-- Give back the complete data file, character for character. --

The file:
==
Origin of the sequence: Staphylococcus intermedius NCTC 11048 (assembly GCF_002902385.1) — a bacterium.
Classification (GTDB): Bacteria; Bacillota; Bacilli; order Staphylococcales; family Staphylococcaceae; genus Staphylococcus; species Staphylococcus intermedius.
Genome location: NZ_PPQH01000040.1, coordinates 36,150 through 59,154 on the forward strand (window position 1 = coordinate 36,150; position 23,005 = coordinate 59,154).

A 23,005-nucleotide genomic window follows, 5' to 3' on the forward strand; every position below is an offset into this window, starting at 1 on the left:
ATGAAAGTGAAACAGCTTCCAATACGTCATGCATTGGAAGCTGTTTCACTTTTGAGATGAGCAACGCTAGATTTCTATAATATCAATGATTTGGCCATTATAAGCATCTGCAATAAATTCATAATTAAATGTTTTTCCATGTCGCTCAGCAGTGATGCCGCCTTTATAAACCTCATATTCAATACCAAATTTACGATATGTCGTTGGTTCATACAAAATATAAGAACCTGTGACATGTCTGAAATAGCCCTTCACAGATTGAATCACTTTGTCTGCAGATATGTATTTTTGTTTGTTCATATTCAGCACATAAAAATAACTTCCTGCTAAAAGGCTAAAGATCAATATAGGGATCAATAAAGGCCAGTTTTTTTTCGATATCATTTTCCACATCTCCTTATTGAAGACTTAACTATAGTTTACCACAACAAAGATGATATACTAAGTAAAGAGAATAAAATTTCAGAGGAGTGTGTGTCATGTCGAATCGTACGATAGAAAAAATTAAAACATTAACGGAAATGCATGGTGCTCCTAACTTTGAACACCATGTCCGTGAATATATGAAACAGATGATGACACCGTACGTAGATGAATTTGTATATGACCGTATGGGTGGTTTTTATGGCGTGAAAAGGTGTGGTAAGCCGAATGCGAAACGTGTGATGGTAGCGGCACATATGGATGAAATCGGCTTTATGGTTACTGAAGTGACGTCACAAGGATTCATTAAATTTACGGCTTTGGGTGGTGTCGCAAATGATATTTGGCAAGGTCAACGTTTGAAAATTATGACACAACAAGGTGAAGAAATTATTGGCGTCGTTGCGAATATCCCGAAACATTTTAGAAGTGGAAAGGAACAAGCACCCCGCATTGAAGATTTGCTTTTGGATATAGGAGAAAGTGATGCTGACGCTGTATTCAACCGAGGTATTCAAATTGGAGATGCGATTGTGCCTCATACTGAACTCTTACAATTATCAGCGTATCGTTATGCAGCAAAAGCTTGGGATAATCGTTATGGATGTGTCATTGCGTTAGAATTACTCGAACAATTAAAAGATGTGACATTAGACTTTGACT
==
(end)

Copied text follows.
Origin of the sequence: Staphylococcus intermedius NCTC 11048 (assembly GCF_002902385.1) — a bacterium.
Classification (GTDB): Bacteria; Bacillota; Bacilli; order Staphylococcales; family Staphylococcaceae; genus Staphylococcus; species Staphylococcus intermedius.
Genome location: NZ_PPQH01000040.1, coordinates 36,150 through 59,154 on the forward strand (window position 1 = coordinate 36,150; position 23,005 = coordinate 59,154).

A 23,005-nucleotide genomic window follows, 5' to 3' on the forward strand; every position below is an offset into this window, starting at 1 on the left:
ATGAAAGTGAAACAGCTTCCAATACGTCATGCATTGGAAGCTGTTTCACTTTTGAGATGAGCAACGCTAGATTTCTATAATATCAATGATTTGGCCATTATAAGCATCTGCAATAAATTCATAATTAAATGTTTTTCCATGTCGCTCAGCAGTGATGCCGCCTTTATAAACCTCATATTCAATACCAAATTTACGATATGTCGTTGGTTCATACAAAATATAAGAACCTGTGACATGTCTGAAATAGCCCTTCACAGATTGAATCACTTTGTCTGCAGATATGTATTTTTGTTTGTTCATATTCAGCACATAAAAATAACTTCCTGCTAAAAGGCTAAAGATCAATATAGGGATCAATAAAGGCCAGTTTTTTTTCGATATCATTTTCCACATCTCCTTATTGAAGACTTAACTATAGTTTACCACAACAAAGATGATATACTAAGTAAAGAGAATAAAATTTCAGAGGAGTGTGTGTCATGTCGAATCGTACGATAGAAAAAATTAAAACATTAACGGAAATGCATGGTGCTCCTAACTTTGAACACCATGTCCGTGAATATATGAAACAGATGATGACACCGTACGTAGATGAATTTGTATATGACCGTATGGGTGGTTTTTATGGCGTGAAAAGGTGTGGTAAGCCGAATGCGAAACGTGTGATGGTAGCGGCACATATGGATGAAATCGGCTTTATGGTTACTGAAGTGACGTCACAAGGATTCATTAAATTTACGGCTTTGGGTGGTGTCGCAAATGATATTTGGCAAGGTCAACGTTTGAAAATTATGACACAACAAGGTGAAGAAATTATTGGCGTCGTTGCGAATATCCCGAAACATTTTAGAAGTGGAAAGGAACAAGCACCCCGCATTGAAGATTTGCTTTTGGATATAGGAGAAAGTGATGCTGACGCTGTATTCAACCGAGGTATTCAAATTGGAGATGCGATTGTGCCTCATACTGAACTCTTACAATTATCAGCGTATCGTTATGCAGCAAAAGCTTGGGATAATCGTTATGGATGTGTCATTGCGTTAGAATTACTCGAACAATTAAAAGATGTGACATTAGACTTTGACT